March Madness: It’s crazy to not pay the athletes

Drew Taylor

Drew Taylor

As a lover of college basketball, this month is probably my favorite month of the year. March Madness is here, and it’s as crazy as ever.

From Loyola-Chicago’s buzzer-beater against Miami to Buffalo’s shocking beatdown over Arizona to UMBC achieving one of the greatest upsets in sports history by beating Virginia and becoming the first No. 16 seed to defeat a No. 1 seed in the the NCAA Tournament, it’s been insane.

College basketball, especially the tournament, has always been something I enjoyed growing up. The talent might be of lower quality than the NBA, but the games are fun to watch. The bands playing their schools’ fight songs, the student section chants and the alumni getting excited for their team, it’s all part of the wonderful experience of college ball.

But recently, I can’t help but feel a tiny bit guilty while I watch. While the tournament produces a ton of revenue for the schools and the NCAA, the players who actually play the game are forbidden to receive a single penny for their performance. Some of the players are looking forward to future NBA careers, but the rest will never make any money for their hard work and success on the court.

It’s unfair to these players. They are bringing in the money for everyone else but themselves. The coaches get paid salaries up to seven figures. Universities are able to use players’ performances in the tournament for marketing purposes. An example is Florida Gulf Coast University still embracing the “Dunk City” nickname that it was given by fans and media years ago.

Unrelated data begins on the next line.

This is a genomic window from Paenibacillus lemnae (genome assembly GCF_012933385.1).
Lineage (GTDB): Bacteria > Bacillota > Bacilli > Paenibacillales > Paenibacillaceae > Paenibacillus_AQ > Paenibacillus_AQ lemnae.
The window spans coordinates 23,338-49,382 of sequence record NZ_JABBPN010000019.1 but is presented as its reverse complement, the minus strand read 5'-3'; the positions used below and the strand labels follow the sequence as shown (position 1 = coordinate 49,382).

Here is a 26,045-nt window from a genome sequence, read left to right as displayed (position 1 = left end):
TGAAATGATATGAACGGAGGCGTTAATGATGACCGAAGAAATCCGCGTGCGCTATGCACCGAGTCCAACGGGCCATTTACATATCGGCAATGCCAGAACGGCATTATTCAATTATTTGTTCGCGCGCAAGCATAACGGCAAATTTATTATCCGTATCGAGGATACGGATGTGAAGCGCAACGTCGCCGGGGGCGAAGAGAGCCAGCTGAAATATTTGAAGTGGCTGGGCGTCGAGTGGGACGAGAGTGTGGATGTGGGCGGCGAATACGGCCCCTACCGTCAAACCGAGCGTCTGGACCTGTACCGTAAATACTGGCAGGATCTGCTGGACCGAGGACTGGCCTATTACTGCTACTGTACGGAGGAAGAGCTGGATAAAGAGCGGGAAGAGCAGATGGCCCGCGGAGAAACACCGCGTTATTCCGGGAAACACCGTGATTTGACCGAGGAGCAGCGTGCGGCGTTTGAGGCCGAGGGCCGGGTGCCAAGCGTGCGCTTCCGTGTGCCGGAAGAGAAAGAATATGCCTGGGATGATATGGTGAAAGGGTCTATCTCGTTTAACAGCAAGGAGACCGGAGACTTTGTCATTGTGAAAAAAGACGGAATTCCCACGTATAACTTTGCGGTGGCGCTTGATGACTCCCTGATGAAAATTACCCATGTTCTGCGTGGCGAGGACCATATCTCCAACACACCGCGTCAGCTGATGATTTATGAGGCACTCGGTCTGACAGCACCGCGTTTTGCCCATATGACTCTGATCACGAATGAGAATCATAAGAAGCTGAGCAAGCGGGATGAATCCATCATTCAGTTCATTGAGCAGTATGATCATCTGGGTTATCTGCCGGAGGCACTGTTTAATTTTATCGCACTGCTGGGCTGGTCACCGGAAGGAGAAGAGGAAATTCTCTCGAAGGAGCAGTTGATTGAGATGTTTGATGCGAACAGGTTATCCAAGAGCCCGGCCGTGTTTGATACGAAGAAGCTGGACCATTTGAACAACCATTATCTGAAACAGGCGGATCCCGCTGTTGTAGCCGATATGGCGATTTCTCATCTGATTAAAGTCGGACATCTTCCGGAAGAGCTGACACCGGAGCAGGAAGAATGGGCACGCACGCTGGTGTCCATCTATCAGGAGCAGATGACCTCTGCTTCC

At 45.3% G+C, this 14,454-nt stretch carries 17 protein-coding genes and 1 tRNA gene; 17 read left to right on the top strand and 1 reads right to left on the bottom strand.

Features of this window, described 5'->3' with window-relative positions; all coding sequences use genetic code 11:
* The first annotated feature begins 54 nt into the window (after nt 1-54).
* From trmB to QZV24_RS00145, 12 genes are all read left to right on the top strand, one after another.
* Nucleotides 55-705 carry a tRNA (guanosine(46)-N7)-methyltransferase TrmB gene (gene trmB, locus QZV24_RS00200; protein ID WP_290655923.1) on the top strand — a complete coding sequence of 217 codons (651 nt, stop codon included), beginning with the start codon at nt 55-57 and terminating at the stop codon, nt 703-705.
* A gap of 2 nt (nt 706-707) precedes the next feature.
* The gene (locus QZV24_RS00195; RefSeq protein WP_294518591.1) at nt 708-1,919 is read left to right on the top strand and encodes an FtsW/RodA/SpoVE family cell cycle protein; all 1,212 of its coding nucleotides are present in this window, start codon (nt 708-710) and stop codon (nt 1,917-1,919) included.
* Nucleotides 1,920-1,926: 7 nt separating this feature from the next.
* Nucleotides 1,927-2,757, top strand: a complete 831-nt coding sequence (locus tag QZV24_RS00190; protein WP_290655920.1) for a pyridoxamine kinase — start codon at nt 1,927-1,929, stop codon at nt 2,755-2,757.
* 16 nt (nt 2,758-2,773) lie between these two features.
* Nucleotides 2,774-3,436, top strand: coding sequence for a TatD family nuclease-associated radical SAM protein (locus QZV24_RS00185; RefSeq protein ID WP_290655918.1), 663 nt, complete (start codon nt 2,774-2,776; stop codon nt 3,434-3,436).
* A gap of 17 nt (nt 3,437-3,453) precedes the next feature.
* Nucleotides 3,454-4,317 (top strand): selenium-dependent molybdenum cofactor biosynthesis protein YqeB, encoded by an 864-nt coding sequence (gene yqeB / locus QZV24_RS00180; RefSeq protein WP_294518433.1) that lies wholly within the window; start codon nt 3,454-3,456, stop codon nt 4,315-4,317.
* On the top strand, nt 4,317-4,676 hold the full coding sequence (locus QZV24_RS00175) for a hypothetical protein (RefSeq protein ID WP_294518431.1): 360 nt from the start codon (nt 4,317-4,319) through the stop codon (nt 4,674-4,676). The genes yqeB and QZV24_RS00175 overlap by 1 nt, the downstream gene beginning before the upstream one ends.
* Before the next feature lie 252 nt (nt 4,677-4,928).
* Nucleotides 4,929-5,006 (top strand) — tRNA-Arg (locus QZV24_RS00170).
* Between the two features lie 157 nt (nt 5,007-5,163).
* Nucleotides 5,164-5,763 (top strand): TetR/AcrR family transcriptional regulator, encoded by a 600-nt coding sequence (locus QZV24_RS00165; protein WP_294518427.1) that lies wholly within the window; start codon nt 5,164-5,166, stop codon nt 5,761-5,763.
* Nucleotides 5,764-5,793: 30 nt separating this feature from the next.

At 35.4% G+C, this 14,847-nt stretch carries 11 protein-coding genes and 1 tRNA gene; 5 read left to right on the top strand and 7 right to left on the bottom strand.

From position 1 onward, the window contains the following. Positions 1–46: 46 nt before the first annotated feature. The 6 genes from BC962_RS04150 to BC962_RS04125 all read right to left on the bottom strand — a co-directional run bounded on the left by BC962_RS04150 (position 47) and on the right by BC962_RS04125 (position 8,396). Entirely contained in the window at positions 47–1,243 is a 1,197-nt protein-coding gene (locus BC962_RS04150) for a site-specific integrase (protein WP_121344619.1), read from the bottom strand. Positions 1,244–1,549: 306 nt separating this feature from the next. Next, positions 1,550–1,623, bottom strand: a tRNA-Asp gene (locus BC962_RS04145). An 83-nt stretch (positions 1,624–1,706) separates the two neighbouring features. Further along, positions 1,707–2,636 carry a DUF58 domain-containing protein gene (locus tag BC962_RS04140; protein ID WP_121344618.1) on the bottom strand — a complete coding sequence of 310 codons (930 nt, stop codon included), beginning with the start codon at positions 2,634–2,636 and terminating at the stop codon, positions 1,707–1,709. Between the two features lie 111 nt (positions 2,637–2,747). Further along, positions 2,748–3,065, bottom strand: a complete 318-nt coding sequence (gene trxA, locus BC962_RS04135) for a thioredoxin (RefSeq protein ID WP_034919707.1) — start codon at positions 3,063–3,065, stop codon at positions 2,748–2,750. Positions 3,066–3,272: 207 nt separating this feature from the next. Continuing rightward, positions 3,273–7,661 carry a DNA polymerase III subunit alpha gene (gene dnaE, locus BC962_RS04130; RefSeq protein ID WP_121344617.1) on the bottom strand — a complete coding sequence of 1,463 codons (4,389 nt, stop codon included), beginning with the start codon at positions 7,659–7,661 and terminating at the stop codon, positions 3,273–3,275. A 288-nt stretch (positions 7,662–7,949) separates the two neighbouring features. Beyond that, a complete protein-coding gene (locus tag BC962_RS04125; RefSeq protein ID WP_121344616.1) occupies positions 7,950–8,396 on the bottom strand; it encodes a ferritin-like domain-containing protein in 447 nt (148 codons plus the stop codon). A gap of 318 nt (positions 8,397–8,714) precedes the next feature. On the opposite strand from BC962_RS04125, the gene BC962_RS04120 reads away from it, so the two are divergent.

In the previous fiscal year, the NCAA alone reported more than $1 billion in revenue. This includes all sports for both men and women, but the men’s basketball tournament is the top money maker. Yet, for whatever reason, the players driving the revenue are not allowed to take a share of the profits.

The athletes are not only disallowed from being paid by their schools, but from groups that may want to sponsor them as well. It makes no sense that a college superstar is not able to make money by signing a shoe deal with Nike or Adidas, or is not allowed to be paid from a Subway commercial.

Some have argued that if players are paid, it will bring an end to possible corruption in college sports, where players are paid under the table against NCAA rules. This is not entirely true; even if they are paid, there is still a chance of extra money being given in secret for players to choose one school over another. But that does not mean that the players should not get paid at all.

While you enjoy March Madness this next couple of weeks, just remember that these players’ talent and hard work is exploited. If we really care about these athletes, we should fight to let them be compensated.

Drew Taylor is a columnist. Contact him a [email protected]